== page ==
Shane Black brings gore and brawn back to the Predator

Film | by Jorge Ignacio Castillo

The Predator
Opens Sept. 14, wide
3 out of 5

Before he became the hottest scriptwriter in Hollywood, cautionary tale, and comeback kid, Shane Black (Lethal Weapon, Iron Man 3) was an actor. His most notable credit was Hawkins, one of the doomed commandos in the original Predator. It’s just fitting that 30 years later he’s in charge of bringing the extraterrestrial trophy hunter back to the big screen.

Conceived as entertainment above all, the reboot uses everything that worked in the first one: Gruff camaraderie, gross-out kills and slabs of cheese. There are misses — portraying an autistic child as the next step in evolution is wince-inducing), but this new chapter uses and expands the Predator mythology (the two first entries are referenced) without losing sight of the fun. Even better: no xenomorphs in sight!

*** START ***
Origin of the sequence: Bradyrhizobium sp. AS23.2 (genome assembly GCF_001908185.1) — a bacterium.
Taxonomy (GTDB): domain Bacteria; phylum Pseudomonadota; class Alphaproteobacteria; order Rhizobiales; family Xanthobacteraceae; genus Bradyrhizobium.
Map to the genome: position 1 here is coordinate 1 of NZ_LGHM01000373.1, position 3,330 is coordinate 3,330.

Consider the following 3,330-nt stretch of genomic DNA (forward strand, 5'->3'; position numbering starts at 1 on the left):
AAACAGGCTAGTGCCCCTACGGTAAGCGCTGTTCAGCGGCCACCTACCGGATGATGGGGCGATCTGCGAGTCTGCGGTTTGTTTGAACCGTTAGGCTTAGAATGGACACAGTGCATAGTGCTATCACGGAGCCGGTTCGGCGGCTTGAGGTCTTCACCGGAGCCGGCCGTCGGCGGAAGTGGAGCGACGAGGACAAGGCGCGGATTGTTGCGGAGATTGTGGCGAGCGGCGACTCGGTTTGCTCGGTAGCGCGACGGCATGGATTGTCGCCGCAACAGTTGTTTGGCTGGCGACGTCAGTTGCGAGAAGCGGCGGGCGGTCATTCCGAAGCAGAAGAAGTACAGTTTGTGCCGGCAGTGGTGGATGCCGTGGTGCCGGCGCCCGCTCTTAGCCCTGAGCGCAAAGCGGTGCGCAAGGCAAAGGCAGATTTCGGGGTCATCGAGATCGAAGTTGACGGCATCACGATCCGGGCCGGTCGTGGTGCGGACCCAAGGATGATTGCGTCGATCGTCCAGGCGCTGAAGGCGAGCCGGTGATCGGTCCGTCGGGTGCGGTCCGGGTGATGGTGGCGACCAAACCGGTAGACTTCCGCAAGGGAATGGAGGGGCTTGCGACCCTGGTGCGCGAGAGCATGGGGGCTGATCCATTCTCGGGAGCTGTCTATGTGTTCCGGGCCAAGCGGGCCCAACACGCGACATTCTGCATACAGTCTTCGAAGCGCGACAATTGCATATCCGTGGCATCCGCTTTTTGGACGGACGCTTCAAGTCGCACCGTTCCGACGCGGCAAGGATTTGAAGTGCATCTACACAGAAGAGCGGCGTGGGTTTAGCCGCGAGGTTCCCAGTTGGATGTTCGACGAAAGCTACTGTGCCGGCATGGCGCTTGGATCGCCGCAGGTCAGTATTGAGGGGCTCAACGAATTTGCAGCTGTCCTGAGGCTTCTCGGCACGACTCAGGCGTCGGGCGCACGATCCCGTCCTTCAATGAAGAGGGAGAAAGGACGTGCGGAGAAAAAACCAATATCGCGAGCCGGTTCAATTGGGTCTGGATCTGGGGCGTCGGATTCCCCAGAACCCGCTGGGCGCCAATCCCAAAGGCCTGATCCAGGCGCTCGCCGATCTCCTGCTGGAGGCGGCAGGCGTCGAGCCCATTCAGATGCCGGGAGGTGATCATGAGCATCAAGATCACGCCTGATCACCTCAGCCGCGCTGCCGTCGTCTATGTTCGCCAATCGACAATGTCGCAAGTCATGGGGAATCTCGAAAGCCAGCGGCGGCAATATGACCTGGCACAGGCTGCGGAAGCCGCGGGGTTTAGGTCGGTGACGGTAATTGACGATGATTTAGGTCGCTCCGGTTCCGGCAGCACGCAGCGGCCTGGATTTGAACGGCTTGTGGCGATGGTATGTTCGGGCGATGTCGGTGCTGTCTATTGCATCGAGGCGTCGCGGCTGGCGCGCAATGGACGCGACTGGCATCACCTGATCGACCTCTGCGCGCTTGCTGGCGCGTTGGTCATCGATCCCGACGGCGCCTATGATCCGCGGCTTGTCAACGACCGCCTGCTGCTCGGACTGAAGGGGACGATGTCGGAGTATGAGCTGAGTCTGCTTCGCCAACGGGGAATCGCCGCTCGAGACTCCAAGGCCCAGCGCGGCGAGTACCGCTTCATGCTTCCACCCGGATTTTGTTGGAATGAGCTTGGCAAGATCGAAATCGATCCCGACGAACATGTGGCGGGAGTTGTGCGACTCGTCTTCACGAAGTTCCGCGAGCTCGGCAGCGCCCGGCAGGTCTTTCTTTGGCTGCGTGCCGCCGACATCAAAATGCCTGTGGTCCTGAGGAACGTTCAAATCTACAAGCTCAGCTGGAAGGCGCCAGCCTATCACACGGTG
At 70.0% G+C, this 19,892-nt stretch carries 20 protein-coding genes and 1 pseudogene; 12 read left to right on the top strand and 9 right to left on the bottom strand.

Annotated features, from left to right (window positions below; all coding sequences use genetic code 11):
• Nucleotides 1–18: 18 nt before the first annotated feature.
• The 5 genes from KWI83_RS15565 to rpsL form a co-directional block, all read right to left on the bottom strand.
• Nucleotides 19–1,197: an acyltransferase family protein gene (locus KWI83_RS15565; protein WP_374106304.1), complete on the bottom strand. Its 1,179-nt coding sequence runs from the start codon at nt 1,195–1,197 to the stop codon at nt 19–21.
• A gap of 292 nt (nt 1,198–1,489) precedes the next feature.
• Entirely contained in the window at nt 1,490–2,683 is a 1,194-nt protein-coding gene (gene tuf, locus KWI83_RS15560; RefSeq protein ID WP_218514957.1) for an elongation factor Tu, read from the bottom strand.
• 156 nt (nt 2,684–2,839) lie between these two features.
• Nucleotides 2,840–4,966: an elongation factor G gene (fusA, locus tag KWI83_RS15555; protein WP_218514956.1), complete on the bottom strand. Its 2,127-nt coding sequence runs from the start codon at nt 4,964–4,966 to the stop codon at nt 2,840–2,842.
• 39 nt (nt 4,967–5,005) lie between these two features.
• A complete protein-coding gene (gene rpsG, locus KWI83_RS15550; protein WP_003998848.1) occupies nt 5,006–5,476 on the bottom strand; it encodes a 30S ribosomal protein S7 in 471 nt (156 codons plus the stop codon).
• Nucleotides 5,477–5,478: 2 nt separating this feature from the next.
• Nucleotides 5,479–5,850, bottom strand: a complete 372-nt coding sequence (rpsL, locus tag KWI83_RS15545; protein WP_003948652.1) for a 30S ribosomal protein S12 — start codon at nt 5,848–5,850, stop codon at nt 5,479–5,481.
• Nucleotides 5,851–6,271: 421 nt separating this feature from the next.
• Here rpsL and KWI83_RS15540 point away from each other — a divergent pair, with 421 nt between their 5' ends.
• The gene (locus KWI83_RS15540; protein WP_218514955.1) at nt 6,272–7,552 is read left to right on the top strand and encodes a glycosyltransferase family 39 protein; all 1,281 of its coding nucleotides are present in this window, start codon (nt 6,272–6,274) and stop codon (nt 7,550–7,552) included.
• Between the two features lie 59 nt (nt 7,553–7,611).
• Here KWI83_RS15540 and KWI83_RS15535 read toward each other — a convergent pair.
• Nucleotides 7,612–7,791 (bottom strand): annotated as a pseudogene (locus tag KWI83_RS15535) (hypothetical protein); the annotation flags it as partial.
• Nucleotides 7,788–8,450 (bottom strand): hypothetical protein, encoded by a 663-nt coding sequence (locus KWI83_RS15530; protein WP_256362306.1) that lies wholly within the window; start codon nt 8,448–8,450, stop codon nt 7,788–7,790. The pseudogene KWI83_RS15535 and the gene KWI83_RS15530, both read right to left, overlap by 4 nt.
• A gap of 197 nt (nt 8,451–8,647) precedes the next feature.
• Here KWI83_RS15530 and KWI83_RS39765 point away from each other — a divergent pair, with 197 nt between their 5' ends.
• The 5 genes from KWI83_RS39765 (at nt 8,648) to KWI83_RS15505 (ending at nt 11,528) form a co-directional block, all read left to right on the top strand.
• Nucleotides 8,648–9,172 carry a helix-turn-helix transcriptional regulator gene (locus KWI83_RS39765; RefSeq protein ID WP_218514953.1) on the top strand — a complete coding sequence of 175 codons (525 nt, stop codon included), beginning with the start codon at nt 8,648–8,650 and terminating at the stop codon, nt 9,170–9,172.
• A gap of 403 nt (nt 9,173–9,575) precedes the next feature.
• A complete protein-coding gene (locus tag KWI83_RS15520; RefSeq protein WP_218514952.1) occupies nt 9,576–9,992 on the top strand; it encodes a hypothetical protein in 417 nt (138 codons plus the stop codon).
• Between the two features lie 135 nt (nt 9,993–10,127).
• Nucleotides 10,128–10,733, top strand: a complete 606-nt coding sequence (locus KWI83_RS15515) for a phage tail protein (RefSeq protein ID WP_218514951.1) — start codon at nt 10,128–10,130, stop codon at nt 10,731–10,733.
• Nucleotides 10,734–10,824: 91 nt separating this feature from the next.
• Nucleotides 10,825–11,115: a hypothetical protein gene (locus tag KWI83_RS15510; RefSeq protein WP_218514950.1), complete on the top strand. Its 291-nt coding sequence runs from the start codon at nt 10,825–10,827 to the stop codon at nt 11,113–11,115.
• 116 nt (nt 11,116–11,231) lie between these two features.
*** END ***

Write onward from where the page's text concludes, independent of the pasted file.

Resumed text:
The film starts as a different kind of sci-fi: a spaceship crash-lands in Mexico after eluding a larger vessel in hot pursuit. The first one to reach it is a special forces veteran (Boyd Holbrook, Logan) who has the brilliant idea of ransacking the ship and sending his findings home. When his son (Jacob Tremblay, Room) unwittingly triggers a tracking device that puts him on the radar of the hunter, his only hope is that his dad and a group of angry men with military training arrive in time to confront the predator that’s coming for him.

One of the smartest things The Predator does is placing the titular character in different scenarios than ones we’re used to — close quarters, suburbia, space — as well as the environments we’ve seen him in. The misfits (including Thomas Jane, Olivia Munn, Trevante Rhodes, and Keegan-Michael Key) are a particularly enjoyable bunch and keep things light in spite of the carnage.

There’s a boys’ club vibe that explains the cast’s poor reaction to Olivia Munn’s denunciation of a sex offender in the cast (the scenes with the  actor in question were deleted). The Predator is Shane Black’s baby, for better and for worse.